Tonight’s family service looked at the holiday theme of ‘Home & Away’. We started with a treasure hunt for luggage labels on which were 24 facts about holiday destinations. (We aim to inform!)

1. Germans are the second largest beer consumers in the world, after the Irish, and in Bavaria, beer is considered a food, not a drink!
2. There are 3 main sorts of Belgian waffles.
3. Crete has the highest ratio of guns per person in the whole European Union. Although this is the case, Crete is still considered as one of the safest tourist destinations in the world.
4. There are over 2000 ports of call around our planet that cruise ships can visit.
5. Only 2% of Caribbean islands are inhabited. If you’re a loner, perhaps this is the place to go!
6. The history of the Caribbean has heavily influenced musical genres. Some of the more popular styles of music are reggae, calypso, reggaeton, salsa, (East Indian inspired) chutney & pan music. Pan music is made from steel tins or drums.
7. The Peak District National Park in Derbyshire was the first to open in the UK and the highest point in the Peak District is ‘Kinder Scout’ at 636 metres.
8. The North Bay Railway in Scarborough has what is believed to be the oldest operational diesel hydraulic locomotive in the world.
9. The UK is made up of over 1000 islands. Around 790 of these islands are located off shore from Scotland – most of these are within three main groups – the Hebrides, the Orkney Islands and the Shetland Islands. There are 291 inhabited islands in the UK.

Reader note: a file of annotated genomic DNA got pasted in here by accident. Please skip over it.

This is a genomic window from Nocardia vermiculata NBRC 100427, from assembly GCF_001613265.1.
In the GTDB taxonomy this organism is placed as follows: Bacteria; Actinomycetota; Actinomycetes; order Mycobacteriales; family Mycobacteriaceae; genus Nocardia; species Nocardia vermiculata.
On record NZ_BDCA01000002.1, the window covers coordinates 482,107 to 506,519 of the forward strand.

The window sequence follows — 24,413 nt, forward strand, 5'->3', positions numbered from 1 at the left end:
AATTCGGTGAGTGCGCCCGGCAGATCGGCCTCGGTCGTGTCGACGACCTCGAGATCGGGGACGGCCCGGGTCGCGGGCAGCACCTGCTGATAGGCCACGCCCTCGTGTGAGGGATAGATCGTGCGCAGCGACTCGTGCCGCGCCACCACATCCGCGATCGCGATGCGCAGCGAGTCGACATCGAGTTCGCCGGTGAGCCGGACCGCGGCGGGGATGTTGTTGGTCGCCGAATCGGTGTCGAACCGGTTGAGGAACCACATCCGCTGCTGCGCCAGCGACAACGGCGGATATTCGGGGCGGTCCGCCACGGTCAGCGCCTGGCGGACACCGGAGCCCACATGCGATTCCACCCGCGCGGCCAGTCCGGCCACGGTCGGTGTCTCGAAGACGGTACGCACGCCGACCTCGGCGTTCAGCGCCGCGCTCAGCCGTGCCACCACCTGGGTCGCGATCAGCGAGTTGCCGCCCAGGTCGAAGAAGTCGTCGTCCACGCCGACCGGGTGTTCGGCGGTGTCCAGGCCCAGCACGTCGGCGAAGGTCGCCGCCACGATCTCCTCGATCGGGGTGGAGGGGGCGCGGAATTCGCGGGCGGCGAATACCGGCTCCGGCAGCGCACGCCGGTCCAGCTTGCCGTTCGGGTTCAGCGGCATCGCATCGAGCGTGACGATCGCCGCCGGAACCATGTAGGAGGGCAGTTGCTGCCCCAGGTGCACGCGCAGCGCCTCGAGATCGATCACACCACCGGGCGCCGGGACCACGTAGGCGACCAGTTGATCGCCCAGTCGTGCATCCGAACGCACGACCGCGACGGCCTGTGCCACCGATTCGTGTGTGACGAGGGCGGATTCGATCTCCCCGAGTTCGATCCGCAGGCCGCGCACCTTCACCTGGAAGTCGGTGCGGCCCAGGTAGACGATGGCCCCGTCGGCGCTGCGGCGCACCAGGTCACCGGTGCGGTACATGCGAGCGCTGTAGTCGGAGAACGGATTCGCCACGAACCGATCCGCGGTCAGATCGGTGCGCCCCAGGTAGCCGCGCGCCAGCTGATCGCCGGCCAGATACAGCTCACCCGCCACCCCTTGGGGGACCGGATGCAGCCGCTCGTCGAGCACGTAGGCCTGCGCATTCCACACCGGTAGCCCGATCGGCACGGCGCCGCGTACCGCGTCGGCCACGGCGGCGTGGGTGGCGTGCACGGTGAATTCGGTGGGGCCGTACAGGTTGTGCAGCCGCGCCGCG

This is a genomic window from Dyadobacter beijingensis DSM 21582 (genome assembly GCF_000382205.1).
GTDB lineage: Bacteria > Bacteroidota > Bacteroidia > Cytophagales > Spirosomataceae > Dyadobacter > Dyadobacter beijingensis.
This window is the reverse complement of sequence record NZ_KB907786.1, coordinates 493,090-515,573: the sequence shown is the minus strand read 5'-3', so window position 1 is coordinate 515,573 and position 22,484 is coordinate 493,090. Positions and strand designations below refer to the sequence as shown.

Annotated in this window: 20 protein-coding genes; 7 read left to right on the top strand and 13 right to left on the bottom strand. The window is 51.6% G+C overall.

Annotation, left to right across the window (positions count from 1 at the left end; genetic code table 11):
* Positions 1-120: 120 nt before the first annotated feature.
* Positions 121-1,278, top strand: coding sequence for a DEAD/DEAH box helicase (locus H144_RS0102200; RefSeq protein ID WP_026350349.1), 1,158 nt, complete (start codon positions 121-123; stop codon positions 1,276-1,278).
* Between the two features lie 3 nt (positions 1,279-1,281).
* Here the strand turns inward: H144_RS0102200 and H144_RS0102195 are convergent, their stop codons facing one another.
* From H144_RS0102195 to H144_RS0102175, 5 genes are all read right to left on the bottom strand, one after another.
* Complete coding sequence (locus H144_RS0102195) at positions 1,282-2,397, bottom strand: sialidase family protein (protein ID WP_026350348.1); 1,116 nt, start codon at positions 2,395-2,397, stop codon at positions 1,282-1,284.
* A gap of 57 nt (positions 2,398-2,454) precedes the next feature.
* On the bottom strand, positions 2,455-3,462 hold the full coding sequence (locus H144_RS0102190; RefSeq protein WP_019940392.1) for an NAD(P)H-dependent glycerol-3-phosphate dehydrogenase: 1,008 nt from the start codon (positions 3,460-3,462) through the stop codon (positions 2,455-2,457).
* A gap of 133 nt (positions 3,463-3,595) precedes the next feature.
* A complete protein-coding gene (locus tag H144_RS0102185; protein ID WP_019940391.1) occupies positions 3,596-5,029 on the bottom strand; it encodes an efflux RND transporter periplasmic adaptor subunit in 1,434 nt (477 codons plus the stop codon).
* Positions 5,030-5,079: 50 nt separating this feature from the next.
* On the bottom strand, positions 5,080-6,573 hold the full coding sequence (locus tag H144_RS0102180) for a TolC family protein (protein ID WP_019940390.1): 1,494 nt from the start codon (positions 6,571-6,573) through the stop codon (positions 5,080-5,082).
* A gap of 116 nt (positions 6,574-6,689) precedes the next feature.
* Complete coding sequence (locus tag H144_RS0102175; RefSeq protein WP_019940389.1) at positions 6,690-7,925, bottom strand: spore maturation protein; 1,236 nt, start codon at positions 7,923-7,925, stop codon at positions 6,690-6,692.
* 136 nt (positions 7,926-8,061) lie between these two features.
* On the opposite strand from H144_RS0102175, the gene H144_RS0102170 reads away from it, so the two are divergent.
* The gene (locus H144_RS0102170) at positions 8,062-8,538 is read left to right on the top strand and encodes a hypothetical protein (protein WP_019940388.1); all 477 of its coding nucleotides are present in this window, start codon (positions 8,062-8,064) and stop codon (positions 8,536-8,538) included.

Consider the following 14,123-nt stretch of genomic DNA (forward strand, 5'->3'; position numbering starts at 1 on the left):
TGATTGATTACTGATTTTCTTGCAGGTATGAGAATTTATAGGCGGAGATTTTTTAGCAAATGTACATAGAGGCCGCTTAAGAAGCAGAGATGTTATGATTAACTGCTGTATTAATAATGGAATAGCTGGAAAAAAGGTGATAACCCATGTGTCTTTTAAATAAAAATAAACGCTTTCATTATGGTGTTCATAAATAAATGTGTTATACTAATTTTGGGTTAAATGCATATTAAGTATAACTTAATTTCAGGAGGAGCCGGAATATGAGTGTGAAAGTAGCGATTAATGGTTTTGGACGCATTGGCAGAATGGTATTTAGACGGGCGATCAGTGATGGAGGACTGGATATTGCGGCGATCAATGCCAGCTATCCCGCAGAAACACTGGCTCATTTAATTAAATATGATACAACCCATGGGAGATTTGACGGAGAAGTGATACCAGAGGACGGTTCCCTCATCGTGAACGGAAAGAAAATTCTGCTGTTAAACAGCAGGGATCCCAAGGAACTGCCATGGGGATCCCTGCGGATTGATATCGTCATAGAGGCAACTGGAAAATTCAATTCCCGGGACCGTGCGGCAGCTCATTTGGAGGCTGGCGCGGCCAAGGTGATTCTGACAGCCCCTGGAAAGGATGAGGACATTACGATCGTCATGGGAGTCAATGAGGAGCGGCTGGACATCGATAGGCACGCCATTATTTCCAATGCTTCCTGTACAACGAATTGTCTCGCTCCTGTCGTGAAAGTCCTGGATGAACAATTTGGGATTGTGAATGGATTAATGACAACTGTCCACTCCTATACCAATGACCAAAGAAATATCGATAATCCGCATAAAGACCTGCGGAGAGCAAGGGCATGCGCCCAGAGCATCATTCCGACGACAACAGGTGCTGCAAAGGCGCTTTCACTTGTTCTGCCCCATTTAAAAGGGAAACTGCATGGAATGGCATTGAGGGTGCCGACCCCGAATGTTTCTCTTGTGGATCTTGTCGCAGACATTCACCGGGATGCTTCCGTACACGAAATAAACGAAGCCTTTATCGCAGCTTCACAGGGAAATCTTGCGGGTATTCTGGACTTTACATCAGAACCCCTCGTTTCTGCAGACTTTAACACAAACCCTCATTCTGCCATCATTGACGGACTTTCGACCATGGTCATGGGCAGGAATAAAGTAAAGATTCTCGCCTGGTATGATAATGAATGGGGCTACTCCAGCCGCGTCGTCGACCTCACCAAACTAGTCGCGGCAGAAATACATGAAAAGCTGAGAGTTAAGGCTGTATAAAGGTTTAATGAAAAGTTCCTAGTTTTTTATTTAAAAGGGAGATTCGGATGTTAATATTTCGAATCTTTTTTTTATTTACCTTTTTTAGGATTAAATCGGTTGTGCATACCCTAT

10. The Lake District only has one lake (Bassenthwaite) – all the rest are waters (eg Coniston Water), meres (eg Windermere, Thirlmere) and tarns (eg Angle Tarn and Red Tarn).
11. The Vasco da Gama Bridge in Lisbon, Portugal, is 17 kilometres long, making it the longest in Europe.
12. Spain is famous for inventing the beret, the mop and Chupa Chups lollipops!
13. Ireland is the only country in the world which has a musical instrument – the harp – as their national symbol. The oldest known harp in existence is housed in Trinity College, Dublin. It dates back from at least 1300.
14. The Giant’s Causeway, situated on the North East coast of Northern Ireland, is an area of about 40,000 interlocking basalt columns, the result of an ancient volcanic eruption.
15. The world’s largest emerald (2860 carat) is displayed in the Imperial Treasury of the Hofburg (Imperial Palace) in Vienna, Austria.
16. The orange colour of the soil in Ibiza comes from the tannin in the pine needles that fall from the island’s many pine trees.
17. According to its mythology, the island of Corfu was named after the nymph Kerkira (the Greek name of Corfu is Kerkira), daughter of Asopos, with whom Zeus fell in love and brought to this island.
18. Mount Everest was named after Welshman Sir George Everest from Gwernvale, Breconshire.
19. The Cornish Pasty is worth £150 million pounds a year to the Cornish economy. Holiday makers eat over 5 million of them: that’s an average of 13,500 a day.
20. Tuscany in Italy has more UNESCO World Heritage cultural sites than Argentina, Australia or South Africa, and just one fewer than Egypt.
21. Mayonnaise was invented in Menorca by the Duke de Richelieu in 1756.
22. France attracted 79.50 million foreign tourists in 2011, making it the most popular tourist destination in the world.
23. Outside of London, Edinburgh Castle is the most popular tourist destination for overseas visitors attracting more than 1.2 million each year.
24. The Isle of Man takes its name from MANANNAN, a sea-god in Norse mythology. He protects the island by shrouding the place with a cloak of mist to protect it from its enemies, according to legend.

Once those facts were revealed, the next task was to use the letters on the back of the labels to reveal a topical Bible verse.

Working on the answers:

The answer?
“Our citizenship is in heaven.” (Philippians 3:20 TNIV)